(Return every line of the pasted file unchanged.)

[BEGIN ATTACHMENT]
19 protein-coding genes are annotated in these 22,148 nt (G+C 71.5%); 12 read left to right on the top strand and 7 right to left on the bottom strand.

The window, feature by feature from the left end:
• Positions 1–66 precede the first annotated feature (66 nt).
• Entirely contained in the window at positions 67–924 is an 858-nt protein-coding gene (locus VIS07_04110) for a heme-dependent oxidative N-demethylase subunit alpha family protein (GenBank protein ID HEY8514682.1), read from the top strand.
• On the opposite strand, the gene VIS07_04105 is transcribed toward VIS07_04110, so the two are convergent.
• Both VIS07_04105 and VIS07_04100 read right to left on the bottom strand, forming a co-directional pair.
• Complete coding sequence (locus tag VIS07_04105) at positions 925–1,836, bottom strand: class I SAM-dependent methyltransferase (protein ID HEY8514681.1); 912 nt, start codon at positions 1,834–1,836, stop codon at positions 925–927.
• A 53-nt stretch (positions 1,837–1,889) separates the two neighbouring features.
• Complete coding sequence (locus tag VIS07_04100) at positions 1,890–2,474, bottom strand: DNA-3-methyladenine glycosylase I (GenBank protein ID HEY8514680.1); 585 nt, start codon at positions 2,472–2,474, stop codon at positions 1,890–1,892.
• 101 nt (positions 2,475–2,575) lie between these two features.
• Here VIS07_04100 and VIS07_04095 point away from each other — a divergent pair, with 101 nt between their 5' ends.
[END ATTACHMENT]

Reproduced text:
19 protein-coding genes are annotated in these 22,148 nt (G+C 71.5%); 12 read left to right on the top strand and 7 right to left on the bottom strand.

The window, feature by feature from the left end:
• Positions 1–66 precede the first annotated feature (66 nt).
• Entirely contained in the window at positions 67–924 is an 858-nt protein-coding gene (locus VIS07_04110) for a heme-dependent oxidative N-demethylase subunit alpha family protein (GenBank protein ID HEY8514682.1), read from the top strand.
• On the opposite strand, the gene VIS07_04105 is transcribed toward VIS07_04110, so the two are convergent.
• Both VIS07_04105 and VIS07_04100 read right to left on the bottom strand, forming a co-directional pair.
• Complete coding sequence (locus tag VIS07_04105) at positions 925–1,836, bottom strand: class I SAM-dependent methyltransferase (protein ID HEY8514681.1); 912 nt, start codon at positions 1,834–1,836, stop codon at positions 925–927.
• A 53-nt stretch (positions 1,837–1,889) separates the two neighbouring features.
• Complete coding sequence (locus tag VIS07_04100) at positions 1,890–2,474, bottom strand: DNA-3-methyladenine glycosylase I (GenBank protein ID HEY8514680.1); 585 nt, start codon at positions 2,472–2,474, stop codon at positions 1,890–1,892.
• 101 nt (positions 2,475–2,575) lie between these two features.
• Here VIS07_04100 and VIS07_04095 point away from each other — a divergent pair, with 101 nt between their 5' ends.